On September 8 in Berlin, top executives of Russia’s Gazprom and Germany’s BASF and E.ON companies signed the framework agreement on the North European Gas Pipeline (NEGP) project. President Vladimir Putin and Chancellor Gerhard Schroeder witnessed the ceremony, as they had the signing of the memorandum of intent at the Hanover Trade Fair in April.
Although the German government insists that the project is strictly of a business nature, Schroeder has strongly promoted it politically as part of the Russo-German special relationship. For its part, the Kremlin clearly regards the project as a component of its strategy to leverage energy supplies into political influence in Europe’s affairs. The choice of an offshore route to Germany, bypassing the Baltic states and Poland, also reflects Moscow’s wedge-driving tactics, dealing with old EU member countries on issues of concern to new EU countries over their heads. On the NEGP as on some other issues, the German side seems either oblivious or reconciled to Moscow’s political objectives.
The pipeline is to run on the bottom of the Baltic Sea from Vyborg near St. Petersburg to the vicinity of Greifswald in Germany, a distance of some 1,200 kilometers. It is planned to be commissioned in 2010, initially consisting of a single pipeline with a throughput capacity of 27 billion cubic meters of gas annually. The project envisages laying a second pipeline parallel to the first, doubling the annual capacity to 55 billion cubic meters annually. Investment in the twin-pipeline project is estimated at more than €4 billion. Extension branches to Finland and Sweden are also envisaged, and even extensions to the Netherlands and Britain are advertised as possible in a third stage, which seems speculative at present.
The Russian and German partners have agreed to set up the NEGP Company as a joint venture, with Gazprom holding 51% and BASF and E.ON each 24.5% of the shares. Should other companies join the project, they could only acquire portions of the German companies’ shares, not Gazprom’s.
The NEGP is to pump Siberian gas into the pipeline networks of the Wingas and Ruhrgas companies, which are the gas marketing subsidiaries of BASF and E.ON, respectively. Wingas and Ruhrgas control and manage extensive gas distribution systems in Germany and adjacent European countries. As part of the overall deal, Gazprom has the option to raise its 35% interest in Wingas to a higher level, and to acquire a 25% interest in Ruhrgas. Such moves are in line with Gazprom’s strategy to obtain shared control of national distribution systems in order to limit or even bar the access of other suppliers to these markets, thus maximizing dependence on Russian gas.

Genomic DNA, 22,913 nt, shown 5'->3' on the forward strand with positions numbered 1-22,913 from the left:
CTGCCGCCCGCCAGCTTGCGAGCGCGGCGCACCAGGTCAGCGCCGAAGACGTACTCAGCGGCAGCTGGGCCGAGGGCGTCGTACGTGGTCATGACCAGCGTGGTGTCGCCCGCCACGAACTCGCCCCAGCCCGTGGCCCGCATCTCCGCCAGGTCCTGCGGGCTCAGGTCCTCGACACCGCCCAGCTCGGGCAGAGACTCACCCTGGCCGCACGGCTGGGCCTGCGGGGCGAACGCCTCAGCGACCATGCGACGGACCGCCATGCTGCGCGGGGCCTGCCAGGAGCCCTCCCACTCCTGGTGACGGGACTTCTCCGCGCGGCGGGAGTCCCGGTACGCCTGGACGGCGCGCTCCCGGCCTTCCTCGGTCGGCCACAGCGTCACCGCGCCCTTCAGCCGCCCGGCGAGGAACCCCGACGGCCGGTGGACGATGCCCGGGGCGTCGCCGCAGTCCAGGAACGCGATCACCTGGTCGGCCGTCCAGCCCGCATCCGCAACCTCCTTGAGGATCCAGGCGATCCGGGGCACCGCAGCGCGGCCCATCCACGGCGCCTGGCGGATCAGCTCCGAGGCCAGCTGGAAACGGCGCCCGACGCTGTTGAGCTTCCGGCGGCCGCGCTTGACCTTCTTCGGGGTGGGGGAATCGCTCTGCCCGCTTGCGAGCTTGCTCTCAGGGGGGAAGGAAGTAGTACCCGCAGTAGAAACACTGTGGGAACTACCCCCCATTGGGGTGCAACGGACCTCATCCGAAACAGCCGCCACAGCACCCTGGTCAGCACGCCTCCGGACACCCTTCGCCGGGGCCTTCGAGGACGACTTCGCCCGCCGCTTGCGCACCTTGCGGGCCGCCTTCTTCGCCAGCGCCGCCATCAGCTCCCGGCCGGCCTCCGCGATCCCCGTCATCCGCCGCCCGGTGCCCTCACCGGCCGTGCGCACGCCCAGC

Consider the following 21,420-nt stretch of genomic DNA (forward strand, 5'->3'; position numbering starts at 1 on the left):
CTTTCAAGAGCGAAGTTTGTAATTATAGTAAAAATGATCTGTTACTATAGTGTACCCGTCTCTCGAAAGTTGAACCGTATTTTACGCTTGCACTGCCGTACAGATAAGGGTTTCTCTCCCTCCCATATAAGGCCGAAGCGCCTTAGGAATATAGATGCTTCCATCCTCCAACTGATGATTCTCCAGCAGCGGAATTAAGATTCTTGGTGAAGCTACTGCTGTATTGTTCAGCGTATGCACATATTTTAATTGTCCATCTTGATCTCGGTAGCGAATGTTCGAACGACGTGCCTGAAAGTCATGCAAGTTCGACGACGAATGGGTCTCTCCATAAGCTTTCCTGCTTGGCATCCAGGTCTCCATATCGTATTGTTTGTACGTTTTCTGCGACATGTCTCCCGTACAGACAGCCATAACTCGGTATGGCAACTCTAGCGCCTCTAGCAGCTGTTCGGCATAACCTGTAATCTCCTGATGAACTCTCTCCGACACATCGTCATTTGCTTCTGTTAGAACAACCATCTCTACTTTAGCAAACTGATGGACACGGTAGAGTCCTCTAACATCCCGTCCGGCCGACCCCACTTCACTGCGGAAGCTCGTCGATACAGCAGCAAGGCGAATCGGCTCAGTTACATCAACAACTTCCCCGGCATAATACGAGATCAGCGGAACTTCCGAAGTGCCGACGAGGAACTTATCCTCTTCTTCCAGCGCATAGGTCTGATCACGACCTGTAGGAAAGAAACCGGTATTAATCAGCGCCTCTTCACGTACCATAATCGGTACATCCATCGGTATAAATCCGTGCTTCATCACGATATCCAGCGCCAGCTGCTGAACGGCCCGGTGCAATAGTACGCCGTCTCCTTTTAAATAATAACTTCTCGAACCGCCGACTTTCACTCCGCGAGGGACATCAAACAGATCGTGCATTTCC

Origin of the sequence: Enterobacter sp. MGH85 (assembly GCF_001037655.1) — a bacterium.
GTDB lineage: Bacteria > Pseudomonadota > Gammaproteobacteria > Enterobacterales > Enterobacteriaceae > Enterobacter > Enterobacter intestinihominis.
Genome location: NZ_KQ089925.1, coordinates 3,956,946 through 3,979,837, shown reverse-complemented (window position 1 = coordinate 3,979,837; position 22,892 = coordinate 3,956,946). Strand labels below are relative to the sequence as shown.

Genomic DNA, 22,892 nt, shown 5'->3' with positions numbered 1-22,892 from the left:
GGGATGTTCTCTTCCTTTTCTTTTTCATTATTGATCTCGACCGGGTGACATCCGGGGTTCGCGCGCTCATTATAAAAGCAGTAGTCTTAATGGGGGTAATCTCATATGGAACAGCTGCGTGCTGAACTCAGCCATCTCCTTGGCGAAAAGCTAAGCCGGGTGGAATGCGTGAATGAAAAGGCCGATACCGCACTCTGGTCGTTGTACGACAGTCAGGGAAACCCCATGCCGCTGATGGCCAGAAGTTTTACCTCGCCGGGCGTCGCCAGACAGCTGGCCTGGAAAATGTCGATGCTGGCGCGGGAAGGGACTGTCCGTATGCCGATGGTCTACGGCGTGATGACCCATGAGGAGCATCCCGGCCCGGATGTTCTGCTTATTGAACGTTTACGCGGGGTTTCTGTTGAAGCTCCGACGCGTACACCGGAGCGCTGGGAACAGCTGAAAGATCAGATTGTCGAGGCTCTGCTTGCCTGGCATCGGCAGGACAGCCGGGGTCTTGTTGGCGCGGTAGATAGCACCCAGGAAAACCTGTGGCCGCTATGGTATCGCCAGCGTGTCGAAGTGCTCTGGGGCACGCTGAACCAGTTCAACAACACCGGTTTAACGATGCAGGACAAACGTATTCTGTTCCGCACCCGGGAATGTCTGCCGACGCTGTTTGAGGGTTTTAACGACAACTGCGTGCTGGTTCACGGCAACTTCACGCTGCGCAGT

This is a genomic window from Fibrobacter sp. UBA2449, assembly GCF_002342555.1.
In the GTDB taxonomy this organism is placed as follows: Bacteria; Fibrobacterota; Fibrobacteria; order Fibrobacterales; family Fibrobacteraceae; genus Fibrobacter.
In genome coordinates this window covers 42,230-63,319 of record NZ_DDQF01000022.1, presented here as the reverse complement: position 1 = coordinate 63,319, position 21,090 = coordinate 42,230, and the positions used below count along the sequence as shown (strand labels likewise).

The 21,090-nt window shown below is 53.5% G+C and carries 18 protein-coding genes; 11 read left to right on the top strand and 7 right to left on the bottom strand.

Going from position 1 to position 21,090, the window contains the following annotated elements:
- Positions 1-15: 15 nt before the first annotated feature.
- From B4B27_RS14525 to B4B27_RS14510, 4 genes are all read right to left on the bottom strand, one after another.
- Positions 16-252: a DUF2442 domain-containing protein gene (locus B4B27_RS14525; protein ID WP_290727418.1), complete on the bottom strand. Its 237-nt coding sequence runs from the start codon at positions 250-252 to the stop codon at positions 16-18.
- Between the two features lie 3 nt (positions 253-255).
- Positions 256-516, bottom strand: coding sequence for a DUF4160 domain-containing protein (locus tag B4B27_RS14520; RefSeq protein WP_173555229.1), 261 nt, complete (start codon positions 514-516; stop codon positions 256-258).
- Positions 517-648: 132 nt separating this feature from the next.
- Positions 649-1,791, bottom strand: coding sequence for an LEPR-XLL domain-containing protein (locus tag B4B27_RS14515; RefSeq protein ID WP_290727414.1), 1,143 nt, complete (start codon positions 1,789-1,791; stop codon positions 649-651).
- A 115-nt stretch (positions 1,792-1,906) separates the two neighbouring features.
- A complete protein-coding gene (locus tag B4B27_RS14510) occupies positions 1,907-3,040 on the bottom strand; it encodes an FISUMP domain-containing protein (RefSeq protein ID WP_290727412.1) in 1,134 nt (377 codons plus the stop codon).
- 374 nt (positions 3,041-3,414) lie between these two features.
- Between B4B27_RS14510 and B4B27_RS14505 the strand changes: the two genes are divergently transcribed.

The Yuzhno-Russkoye field, not far from the giant Urengoy field in western Siberia’s Tyumen basin, is the upstream source of gas for the NEGP. Yuzhno-Russkoye’s reserves are estimated at 700 to 800 billion cubic meters of gas, and its output is projected at 25 billion cubic meters annually at full-scale production from 2010 onward. The field is being developed as a joint venture by Gazprom and the BASF subsidiary Wintershall, with E.ON set to join as well.
The Baltic states and Poland have proposed the Amber Project for an overland pipeline through their territories from Russia to Germany, and requested the European Union to support this in preference to the seabed option. An overland pipeline would cost approximately 30% less to build, and is far better suited for containing the impact of accidents, which could turn into catastrophes if they occur on the seabed. The bypass pipeline will also deprive the Baltic States and Poland of the transit revenue they would have earned from an overland pipeline.
The Amber Project’s overland pipeline would have advanced the EU’s goal of an integrated gas market by linking the new member countries with the “old” EU; whereas the pipeline bypassing the Baltic States and Poland would cut them off from the EU gas market, and could turn Germany into a Gazprom-controlled market. Such fragmentation of the EU market would enable Moscow to play off some customer countries against others, and would leave the Baltic states and Poland exposed to Russian manipulation with gas supplies as a political instrument.
The German government’s enthusiastic political support for this project is profoundly unsettling to Poland and the Baltic states. Berlin is dealing directly with Moscow over the heads of these countries, and indeed over the collective head of the EU, which now seems reconciled to the fait accompli. Germany and Russia have also ignored the Council of Baltic Sea Countries’ remit on energy cooperation and ecological protection.
Moscow and Berlin have held the initiative at every stage of development of the NEGP project, while the EU lacks a workable common policy on external energy supplies. Norway, a possible alternative source of energy supply to Poland and the Baltic states, is not an EU member. For their part, the Baltic states and Poland paid only intermittent attention to the Russian-German initiative, and only submitted their Amber Project after the NEGP had already acquired strong political momentum.
(BNS, ELTA, September 8-11, 13; www.eon.com, www.basf.com, September 8; see EDM, April 13, July 22, September 12)